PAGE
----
Erwin J. Raisz (1893-1968) is an American 20th century cartographer who established principles of cartography and of cartographic education in the United States. Raisz (pronounced to sound like "rice") graduated from the Royal Polytechnicum in Budapest in 1914 with a Civil Engineering and Architecture degree. In 1923, Erwin Raisz immigrated to the United States. He worked as a map maker while he also attended Columbia University, in 1929 earning a doctorate in geology with a dissertation entitled "Scenery of Mt. Desert Island: its origin and development." In 1931 Raisz joined Harvard University's Institute of Geographical Exploration where he taught cartography and curated the map collection for decades. His 1938 book General Cartography is credited as being the first American English language text on cartography.
Raisz is perhaps best known by map collectors and students of his work for his use of line and color in hand drawn maps that explain the identity of a place in terms of its landscape. The hand drawn Raisz map "A Canoeist's Guide to New England's Rivers", 1935 is a pictorial memory that bears an unusual map a key explaining New England rivers: Wholly Smooth, Mostly Smooth, Very Attractive, Pleasant and Not Recommended, to name a few. The map is in bold colors. Raisz drew a "Map of Old Cambridge in the Vicinity of Harvard University" for Phillips Brooks House, with the Harvard insignia and motto "VE RI TAS" and a vignette of the Charles River Front showing Harvard's new houses (see elsewhere in General Inventory). The use of landforms in more conventional maps by Raisz appeared in atlases, map series and other formats, such as those shown here.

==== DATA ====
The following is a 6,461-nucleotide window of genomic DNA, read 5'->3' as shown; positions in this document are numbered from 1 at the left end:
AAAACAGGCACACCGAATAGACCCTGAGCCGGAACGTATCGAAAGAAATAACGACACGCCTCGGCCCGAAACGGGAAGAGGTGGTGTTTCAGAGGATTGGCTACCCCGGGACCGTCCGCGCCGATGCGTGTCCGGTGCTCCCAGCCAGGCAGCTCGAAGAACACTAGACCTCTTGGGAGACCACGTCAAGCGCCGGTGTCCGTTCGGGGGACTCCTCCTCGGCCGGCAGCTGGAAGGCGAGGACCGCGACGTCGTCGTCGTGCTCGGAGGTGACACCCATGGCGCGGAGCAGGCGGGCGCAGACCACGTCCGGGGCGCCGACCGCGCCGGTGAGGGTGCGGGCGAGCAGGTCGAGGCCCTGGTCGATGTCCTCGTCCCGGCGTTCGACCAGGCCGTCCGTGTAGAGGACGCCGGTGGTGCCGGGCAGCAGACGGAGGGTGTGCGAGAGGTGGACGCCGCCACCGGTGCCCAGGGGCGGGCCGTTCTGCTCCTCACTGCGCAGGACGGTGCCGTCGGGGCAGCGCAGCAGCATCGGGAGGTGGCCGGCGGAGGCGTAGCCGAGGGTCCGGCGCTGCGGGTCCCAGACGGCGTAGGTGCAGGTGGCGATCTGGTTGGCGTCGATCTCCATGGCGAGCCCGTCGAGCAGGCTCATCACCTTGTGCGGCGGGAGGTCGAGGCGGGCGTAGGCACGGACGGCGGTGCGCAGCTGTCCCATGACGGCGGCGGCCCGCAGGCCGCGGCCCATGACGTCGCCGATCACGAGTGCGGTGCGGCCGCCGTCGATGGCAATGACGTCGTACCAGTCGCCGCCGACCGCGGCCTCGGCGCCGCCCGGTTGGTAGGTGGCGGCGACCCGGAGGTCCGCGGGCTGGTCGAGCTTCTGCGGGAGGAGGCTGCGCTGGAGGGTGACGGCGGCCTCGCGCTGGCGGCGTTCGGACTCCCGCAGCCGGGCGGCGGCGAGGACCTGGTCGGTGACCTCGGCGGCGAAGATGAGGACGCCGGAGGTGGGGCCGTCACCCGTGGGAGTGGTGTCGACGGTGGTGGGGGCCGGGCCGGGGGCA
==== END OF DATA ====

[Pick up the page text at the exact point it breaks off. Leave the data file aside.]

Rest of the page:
Erwin Raisz maps and his philosophy of mapmaking help us see the role that the landscape and landforms play in guiding the course of history, political geography and the development of civilizations.